When I moved into my home some years ago the small garden in the front of the house was full of blooming plants and flowers — roses, calla lilies, hosta, azaleas, and a host of other growing things I didn’t know by name. An ignorant first-time gardener, I was thrilled to prune the flowering plants and put vases of color all around the house. But I was also confused by all the little green things that were growing up in there, and I weeded without knowing what I was weeding, so some of those beautiful plants failed to appear the following year, but the weeds thrived.
In the third year some thistles found their way into my tiny garden and, because I was working at a distance and was almost never home, they managed to take over and thrive. Soon the azaleas were dying, the large bushes were being invaded, and the loveliest of the flowers were choked out entirely. The roses were so deeply rooted, and I pruned them so ruthlessly, that they kept growing in spite of the assault — even the thistles couldn’t stop them. But everything else was dying and the garden was fast becoming a bed of thistles.
I waged war. I had a landscaper tear out all the weeds, lay down plastic , and cover that with mulch. The thistles came back with a vengeance. I tried to weed them out again, but they were too fast-growing for me. The flowers all died and the bushes languished (but survived — barely), and the thistles grew. Next the man who mows my lawn came to me and said he couldn’t stand looking at the mess, could he try to get rid of them? So he too weeded them out, laid down more plastic, and more mulch. The thistles came back.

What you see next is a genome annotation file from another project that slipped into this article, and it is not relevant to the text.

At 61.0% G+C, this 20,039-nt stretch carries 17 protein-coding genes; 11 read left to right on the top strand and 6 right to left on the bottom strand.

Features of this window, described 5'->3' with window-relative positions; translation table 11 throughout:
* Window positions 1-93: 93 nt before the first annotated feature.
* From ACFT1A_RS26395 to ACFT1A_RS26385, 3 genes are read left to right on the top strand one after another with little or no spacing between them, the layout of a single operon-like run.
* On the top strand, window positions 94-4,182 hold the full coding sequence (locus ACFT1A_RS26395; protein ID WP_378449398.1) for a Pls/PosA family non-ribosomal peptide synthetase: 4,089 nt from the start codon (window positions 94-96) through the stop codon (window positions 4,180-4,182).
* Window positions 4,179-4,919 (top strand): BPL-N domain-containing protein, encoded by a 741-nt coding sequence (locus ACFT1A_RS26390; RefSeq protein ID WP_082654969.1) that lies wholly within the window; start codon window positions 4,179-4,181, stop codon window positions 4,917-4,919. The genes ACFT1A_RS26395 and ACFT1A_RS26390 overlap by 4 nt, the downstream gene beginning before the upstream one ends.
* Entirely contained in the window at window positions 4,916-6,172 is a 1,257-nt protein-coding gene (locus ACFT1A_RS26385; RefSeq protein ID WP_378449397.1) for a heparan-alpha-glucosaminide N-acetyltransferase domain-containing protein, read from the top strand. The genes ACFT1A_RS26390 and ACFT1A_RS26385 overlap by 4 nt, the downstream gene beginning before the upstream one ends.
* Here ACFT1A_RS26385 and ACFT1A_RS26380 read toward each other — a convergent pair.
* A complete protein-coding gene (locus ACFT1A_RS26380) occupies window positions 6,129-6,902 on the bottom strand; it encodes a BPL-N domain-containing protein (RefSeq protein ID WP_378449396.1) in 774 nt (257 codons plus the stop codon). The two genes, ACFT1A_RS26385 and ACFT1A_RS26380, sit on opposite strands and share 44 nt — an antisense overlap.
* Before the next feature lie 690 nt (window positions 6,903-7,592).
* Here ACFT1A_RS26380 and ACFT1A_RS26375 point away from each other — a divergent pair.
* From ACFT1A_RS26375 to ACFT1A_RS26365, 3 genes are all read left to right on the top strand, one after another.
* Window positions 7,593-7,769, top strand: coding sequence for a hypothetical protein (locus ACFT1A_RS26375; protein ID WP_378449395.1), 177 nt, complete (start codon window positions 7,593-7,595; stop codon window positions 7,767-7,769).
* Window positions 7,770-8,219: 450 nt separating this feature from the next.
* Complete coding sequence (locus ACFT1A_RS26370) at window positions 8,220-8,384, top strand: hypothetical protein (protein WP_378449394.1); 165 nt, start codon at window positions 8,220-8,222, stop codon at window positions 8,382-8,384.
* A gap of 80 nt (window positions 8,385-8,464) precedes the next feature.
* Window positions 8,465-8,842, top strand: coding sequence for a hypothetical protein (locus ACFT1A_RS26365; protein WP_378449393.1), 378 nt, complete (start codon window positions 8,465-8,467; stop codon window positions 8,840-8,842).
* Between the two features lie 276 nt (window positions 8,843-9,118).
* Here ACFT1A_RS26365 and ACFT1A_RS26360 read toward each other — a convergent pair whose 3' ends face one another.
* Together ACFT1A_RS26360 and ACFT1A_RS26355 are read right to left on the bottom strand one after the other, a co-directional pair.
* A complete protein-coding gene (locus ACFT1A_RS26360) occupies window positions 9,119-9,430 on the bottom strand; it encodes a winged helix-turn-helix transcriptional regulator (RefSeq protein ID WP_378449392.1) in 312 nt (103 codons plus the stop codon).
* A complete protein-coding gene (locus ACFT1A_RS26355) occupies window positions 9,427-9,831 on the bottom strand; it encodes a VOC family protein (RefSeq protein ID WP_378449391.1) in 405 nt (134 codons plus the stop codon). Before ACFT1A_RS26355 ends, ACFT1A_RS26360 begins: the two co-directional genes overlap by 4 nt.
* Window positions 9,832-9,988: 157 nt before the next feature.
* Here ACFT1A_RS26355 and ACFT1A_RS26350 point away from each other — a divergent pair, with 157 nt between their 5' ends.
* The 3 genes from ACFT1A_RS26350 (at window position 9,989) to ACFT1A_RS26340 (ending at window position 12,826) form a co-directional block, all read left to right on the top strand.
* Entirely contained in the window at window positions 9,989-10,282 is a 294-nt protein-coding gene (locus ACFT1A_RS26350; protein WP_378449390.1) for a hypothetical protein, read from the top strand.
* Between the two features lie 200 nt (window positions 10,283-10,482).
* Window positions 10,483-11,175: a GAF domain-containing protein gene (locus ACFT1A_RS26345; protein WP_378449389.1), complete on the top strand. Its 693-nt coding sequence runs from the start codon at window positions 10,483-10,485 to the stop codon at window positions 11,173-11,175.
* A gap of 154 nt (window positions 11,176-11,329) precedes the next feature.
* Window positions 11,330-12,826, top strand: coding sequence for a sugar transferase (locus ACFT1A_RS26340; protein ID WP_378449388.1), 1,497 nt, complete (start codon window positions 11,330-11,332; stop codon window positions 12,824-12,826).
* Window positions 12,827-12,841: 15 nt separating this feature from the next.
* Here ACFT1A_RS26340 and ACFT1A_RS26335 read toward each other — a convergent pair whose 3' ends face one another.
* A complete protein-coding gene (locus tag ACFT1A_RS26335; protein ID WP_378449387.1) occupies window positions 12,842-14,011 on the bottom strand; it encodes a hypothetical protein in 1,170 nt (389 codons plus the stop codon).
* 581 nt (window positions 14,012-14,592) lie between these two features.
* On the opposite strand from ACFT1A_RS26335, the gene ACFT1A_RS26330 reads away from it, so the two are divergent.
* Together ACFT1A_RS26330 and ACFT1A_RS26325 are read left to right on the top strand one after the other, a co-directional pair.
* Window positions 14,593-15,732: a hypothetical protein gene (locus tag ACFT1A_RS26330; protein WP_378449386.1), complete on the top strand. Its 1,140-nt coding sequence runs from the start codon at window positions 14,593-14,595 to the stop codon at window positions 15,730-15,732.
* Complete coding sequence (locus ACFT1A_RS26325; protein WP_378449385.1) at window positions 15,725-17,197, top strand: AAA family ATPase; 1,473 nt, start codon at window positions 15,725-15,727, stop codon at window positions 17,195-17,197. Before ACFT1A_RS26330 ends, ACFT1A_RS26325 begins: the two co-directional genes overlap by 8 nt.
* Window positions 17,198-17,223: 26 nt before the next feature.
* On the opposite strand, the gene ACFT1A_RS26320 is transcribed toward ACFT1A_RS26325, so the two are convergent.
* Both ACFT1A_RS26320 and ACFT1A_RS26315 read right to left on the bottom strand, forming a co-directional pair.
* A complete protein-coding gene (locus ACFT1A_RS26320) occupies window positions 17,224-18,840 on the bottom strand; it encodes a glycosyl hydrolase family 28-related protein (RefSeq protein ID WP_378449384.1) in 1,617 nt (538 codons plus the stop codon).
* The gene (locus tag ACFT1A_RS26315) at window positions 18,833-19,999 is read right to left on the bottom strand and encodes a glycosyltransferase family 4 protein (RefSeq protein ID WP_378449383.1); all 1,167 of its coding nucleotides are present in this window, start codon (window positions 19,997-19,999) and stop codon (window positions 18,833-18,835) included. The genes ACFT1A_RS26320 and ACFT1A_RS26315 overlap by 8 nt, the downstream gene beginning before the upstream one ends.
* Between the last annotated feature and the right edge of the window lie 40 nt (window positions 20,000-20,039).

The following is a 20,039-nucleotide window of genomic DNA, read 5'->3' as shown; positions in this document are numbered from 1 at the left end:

Finally, my neighbor was chatting with me one day and we both looked down at the sorry mess of a garden bed, and I was embarrassed, and he asked if I wanted his son to try to get rid of the thistles. I jumped at the offer. So my neighbor and his son pulled up all the weeds, brought out chemicals and sprayed the whole garden to kill whatever was left, laid down plastic, and more mulch. It looked bare but clean over the winter. Then Spring came.
I noticed that the thistles were growing again. I was on the verge of flooding the bed with pesticide and digging all the soil out so I could try to replant in some future year — but life won out in spite of me! The thistles grew up through the plastic and the mulch…
but this time so did the calla lilies that I hadn’t remembered were buried there, a lone remnant of the hosta that had been pulled up long ago, now bushy and lush, some myrtle and sundry other small growing Spring flowers. The azaleas are gaining new strength, and the lovely yellow bush is bushier than ever. I pulled the few thistles I saw, and when I went out to pull them again the remaining few had withered and died — but the flowers are thriving.
So I am in awe again of the miracle of the power of life. In a world where everything is supposed to be moving toward dissolution, life keeps re-emerging, beauty keeps surviving, living things are incredibly persistent! Isn’t it wonderful? Don’t you just love it?
I know I do. And I’m loving my quirky little garden again.